Your shelves are stocked with wines from California, Washington, Oregon, and maybe even New York. But how about taking a closer look at wines from other U.S. states? Those wines will make your shelves look more interesting, and you will have unique talking points. It’s your chance to offer something new. Here’s an abbreviated overview of a few of these ‘other’ wine states.
Why should you be interested in Texas wines? Because there’s lots of it, and it’s very good. Texas ranks 5th in production after CA, NY, WA and OR, but was also the site of the first vineyard in the U.S., planted by Franciscan priests in 1662. In 1974 a collection of vines was begun by Roy Renfro, PhD, and today has about 75 different varieties, mostly vines bred by historic horticulturist Thomas V. Munson, for whom the collection is named. It is housed at Grayson College in Denison. Adjacent to this collection is the T.V. Munson Viticulture Enology Center where most of the growers and vintners of Texas have received their degrees. Today there are eight AVAs across the state.
A favorite winery and resort of mine is Messina Hof, originally in Bryan, and which is now building a second winery and resort in the Texas Hill Country AVA. Besides producing delicious wines, it has an active calendar of road shows. Any retailer would get full support. Look to their lightly oaked Private Reserve Chardonnay for an elegant white.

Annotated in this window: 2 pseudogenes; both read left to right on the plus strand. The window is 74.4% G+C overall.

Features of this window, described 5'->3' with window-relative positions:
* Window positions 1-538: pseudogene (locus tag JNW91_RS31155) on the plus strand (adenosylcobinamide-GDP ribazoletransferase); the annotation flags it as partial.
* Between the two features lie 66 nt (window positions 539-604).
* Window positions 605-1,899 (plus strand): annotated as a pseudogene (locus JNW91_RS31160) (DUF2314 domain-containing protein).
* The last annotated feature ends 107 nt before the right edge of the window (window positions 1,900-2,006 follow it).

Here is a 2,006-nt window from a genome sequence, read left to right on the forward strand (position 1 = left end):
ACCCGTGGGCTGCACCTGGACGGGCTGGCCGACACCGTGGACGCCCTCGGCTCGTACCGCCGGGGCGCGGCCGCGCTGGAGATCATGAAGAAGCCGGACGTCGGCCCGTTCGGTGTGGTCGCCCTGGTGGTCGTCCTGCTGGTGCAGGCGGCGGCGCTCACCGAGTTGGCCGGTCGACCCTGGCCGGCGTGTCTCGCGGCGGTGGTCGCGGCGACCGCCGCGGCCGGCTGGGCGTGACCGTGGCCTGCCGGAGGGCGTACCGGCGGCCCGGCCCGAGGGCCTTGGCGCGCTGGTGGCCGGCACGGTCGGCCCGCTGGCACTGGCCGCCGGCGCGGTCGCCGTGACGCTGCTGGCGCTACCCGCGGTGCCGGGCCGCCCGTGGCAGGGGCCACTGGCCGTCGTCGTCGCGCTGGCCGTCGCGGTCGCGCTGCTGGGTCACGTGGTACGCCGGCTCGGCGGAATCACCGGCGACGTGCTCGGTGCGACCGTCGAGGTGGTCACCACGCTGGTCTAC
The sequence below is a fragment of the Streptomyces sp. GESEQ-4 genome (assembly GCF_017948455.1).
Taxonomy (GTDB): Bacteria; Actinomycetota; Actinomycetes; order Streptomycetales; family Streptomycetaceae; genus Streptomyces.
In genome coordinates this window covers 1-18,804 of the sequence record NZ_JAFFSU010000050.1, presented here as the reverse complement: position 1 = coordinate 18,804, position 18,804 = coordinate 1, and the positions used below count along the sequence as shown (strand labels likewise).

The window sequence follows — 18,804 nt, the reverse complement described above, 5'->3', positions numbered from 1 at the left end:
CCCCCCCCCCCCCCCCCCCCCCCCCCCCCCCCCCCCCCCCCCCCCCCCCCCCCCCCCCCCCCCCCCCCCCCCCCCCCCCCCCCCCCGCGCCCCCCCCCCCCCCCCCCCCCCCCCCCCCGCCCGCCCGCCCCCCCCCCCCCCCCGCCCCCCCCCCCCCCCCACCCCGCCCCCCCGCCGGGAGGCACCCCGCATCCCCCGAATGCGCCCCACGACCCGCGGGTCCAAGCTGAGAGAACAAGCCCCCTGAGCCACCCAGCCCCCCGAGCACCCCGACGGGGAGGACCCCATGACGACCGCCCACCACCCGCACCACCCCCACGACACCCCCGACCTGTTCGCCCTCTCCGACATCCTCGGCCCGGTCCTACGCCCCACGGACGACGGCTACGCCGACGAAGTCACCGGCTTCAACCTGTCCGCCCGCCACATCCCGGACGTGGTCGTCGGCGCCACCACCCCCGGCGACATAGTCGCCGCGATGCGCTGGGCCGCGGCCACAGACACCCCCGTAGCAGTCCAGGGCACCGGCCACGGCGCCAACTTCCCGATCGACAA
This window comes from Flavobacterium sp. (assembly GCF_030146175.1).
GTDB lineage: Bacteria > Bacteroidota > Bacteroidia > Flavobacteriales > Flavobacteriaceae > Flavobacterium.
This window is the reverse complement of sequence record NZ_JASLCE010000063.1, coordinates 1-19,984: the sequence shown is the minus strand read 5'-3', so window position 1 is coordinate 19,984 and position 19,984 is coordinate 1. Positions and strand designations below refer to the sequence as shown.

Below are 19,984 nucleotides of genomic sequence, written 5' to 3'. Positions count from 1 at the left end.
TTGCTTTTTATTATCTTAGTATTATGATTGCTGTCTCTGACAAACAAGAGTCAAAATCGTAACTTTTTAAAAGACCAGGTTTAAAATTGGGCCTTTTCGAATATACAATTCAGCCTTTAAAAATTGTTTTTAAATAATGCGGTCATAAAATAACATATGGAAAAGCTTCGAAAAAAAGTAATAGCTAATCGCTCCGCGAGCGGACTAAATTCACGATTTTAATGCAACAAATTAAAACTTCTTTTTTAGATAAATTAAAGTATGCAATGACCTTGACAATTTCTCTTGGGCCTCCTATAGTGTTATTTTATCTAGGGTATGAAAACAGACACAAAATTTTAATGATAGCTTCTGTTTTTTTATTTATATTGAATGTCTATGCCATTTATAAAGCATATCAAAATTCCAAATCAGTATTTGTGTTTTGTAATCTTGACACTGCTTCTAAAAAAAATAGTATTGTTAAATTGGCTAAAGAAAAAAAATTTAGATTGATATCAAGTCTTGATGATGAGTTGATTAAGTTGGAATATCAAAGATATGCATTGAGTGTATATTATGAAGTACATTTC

Why should you be interested in Virginia wines? Because Thomas Jefferson was right when he said: ‘We have every soil, aspect and climate of the best wine countries.’ And for those who doubted Thomas, a visit to historic Barboursville Vineyards is in order.
Jefferson hadn’t figured on vine-damaging insects and humidity, but those problems have now been solved. With the backing of the Zonin family in Piedmont, the resources are in place to combine fine wines with U.S. history.
Their Octagon wine, named for a Jefferson built octagon-shaped space on the property, is a red Meritage blend, with a base of Merlot and Cabernet Franc, and additions of Cabernet Sauvignon and Petit Verdot. It is aged 15 months in new French oak, using barrels made by Angelo Gaia’s barrel maker ‘ showing the benefits of having Zonin in your corner. Besides 750 ml bottles, Octagon is also available in Magnums and Double Magnums for collectors.
Why should you be interested in Minnesota wines? Because through the efforts of the U. of Minnesota, the state is leading the way in the development of high quality, cold hardy varieties, in spite of Minnesota’s harsh winters. By working with Vitis vinifera varieties, as well as French hybrids, and a Minnesota native grape based on the Vitis riparia species, they have produced vines that are cold hardy, disease resistant, with good productivity, and with practical dates for bud break and ripening.
The main grapes thus far are the red Frontenac and the red Marquette, which is a ‘cousin’ of Frontenac, and a ‘grandson’ of Pinot Noir, according to the Minnesota Agricultural Experiment Station. Whites include Frontenac Gris and La Crescent, which has some Muscat Hamburg in its lineage, and is often made in an off-dry style. Falconer Vineyard just won the Governor’s Cup for the best Minnesota wine at the International Cold Climate Wine Competition. It is Frontenac Reserve Port, a ruby-style that reaches over 18% alcohol without any fortification.
Using these wine grapes, areas in other colder locations can now be turned into vineyards. One of the newest wine regions not in Minnesota, is Lake Champlain, north of Albany in NY state, where it touches the border of Vermont. This follows the Thousand Island area on the St. Lawrence Seaway, which borders Canada.